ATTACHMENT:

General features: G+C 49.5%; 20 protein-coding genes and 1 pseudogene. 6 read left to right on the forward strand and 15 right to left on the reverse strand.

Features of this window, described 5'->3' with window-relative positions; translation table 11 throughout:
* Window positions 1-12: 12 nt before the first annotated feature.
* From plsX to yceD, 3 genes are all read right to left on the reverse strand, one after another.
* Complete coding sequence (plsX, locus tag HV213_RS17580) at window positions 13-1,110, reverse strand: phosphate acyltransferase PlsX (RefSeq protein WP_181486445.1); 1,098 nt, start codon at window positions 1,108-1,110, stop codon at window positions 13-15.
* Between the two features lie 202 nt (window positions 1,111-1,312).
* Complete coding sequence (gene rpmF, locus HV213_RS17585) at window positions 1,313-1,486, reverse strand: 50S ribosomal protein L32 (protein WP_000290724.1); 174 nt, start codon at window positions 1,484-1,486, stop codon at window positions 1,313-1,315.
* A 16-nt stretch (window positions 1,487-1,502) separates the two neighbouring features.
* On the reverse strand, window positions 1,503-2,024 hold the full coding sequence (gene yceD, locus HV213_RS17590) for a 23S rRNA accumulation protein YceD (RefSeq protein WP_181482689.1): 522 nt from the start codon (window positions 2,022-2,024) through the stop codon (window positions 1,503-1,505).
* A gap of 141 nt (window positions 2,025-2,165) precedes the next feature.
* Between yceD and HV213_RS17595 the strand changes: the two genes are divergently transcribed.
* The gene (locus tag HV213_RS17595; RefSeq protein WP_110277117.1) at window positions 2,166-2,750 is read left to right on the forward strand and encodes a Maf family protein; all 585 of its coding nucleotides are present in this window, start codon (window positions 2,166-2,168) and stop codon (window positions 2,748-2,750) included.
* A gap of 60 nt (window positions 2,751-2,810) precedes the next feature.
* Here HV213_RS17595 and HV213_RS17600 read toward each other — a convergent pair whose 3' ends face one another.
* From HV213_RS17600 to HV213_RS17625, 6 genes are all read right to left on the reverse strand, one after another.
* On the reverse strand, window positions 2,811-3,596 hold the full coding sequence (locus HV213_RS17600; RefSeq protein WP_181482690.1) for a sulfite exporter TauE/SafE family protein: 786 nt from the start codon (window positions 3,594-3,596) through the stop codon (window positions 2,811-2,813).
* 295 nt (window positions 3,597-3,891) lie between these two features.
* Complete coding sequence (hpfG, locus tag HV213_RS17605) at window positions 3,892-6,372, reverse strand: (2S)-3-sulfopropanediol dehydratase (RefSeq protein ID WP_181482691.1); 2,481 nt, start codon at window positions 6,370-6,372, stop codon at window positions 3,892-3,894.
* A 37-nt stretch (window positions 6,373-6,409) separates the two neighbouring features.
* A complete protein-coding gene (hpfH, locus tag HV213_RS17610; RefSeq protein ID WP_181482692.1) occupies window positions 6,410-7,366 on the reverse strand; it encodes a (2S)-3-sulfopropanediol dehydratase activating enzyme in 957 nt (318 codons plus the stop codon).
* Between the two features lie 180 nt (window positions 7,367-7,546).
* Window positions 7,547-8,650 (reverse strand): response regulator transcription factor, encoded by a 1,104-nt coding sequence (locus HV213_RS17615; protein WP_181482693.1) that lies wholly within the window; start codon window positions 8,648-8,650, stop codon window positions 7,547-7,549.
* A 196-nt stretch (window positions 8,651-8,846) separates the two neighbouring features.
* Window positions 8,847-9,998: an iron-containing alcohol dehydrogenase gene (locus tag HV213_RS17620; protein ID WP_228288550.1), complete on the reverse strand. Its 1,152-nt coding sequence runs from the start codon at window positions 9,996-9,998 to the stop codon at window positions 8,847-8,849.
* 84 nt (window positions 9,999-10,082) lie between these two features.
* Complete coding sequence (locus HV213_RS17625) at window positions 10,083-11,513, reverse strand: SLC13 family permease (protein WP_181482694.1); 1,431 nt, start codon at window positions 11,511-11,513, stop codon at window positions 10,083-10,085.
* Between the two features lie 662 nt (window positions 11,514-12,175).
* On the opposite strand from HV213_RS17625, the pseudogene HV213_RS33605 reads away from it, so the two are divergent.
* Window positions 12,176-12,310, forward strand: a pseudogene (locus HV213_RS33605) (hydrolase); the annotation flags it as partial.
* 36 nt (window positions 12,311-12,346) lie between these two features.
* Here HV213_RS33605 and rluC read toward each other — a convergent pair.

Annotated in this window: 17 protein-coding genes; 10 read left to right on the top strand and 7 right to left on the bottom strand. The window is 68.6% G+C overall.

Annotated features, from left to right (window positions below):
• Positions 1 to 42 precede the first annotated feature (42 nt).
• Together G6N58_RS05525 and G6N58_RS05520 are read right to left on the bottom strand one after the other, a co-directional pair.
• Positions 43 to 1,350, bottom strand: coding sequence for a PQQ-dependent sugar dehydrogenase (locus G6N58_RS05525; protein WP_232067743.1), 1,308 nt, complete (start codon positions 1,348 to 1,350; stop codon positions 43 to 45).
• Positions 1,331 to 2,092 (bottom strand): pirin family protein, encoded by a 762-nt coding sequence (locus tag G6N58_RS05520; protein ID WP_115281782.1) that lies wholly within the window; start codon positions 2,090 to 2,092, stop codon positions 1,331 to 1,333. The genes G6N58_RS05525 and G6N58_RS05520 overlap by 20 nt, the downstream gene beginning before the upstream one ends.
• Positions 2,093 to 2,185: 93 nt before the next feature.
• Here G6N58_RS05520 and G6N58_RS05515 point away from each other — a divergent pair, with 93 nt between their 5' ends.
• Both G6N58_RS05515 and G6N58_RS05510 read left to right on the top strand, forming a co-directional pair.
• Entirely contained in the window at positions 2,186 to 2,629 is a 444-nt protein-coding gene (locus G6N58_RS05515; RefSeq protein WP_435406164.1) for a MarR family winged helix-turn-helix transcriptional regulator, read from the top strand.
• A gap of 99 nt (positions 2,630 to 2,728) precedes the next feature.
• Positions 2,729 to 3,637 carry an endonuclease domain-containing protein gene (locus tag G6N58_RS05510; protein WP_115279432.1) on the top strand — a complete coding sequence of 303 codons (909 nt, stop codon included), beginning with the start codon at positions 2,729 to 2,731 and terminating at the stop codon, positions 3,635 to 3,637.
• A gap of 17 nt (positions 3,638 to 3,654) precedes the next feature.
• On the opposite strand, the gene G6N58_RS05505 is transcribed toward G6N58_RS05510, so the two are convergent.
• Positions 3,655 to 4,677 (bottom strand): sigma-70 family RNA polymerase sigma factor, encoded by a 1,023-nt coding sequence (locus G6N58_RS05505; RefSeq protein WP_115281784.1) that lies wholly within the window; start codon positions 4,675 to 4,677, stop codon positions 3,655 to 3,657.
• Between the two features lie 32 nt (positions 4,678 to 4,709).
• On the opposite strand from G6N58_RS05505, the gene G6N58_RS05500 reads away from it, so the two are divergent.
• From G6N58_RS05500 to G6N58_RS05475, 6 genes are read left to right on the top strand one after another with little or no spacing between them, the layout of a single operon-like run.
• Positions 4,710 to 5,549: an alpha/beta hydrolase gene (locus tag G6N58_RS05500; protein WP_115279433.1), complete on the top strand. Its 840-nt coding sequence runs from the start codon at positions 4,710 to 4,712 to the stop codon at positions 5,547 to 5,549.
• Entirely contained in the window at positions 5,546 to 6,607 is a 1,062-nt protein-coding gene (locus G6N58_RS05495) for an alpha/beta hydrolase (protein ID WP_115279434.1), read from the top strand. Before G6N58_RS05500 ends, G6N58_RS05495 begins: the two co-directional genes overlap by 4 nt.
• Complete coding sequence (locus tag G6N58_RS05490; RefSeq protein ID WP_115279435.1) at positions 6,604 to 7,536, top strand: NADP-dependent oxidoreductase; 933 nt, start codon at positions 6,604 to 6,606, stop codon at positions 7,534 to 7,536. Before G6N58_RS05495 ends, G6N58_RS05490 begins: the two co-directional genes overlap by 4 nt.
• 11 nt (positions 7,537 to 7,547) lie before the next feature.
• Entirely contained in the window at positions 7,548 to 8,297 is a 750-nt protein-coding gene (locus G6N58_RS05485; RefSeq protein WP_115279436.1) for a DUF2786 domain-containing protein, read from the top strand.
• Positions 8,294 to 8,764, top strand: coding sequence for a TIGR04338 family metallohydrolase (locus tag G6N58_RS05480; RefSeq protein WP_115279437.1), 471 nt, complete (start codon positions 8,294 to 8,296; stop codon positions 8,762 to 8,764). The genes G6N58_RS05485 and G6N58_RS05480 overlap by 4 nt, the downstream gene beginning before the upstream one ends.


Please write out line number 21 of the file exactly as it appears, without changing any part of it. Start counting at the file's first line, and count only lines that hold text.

* Between the two features lie 180 nt (window positions 7,367-7,546).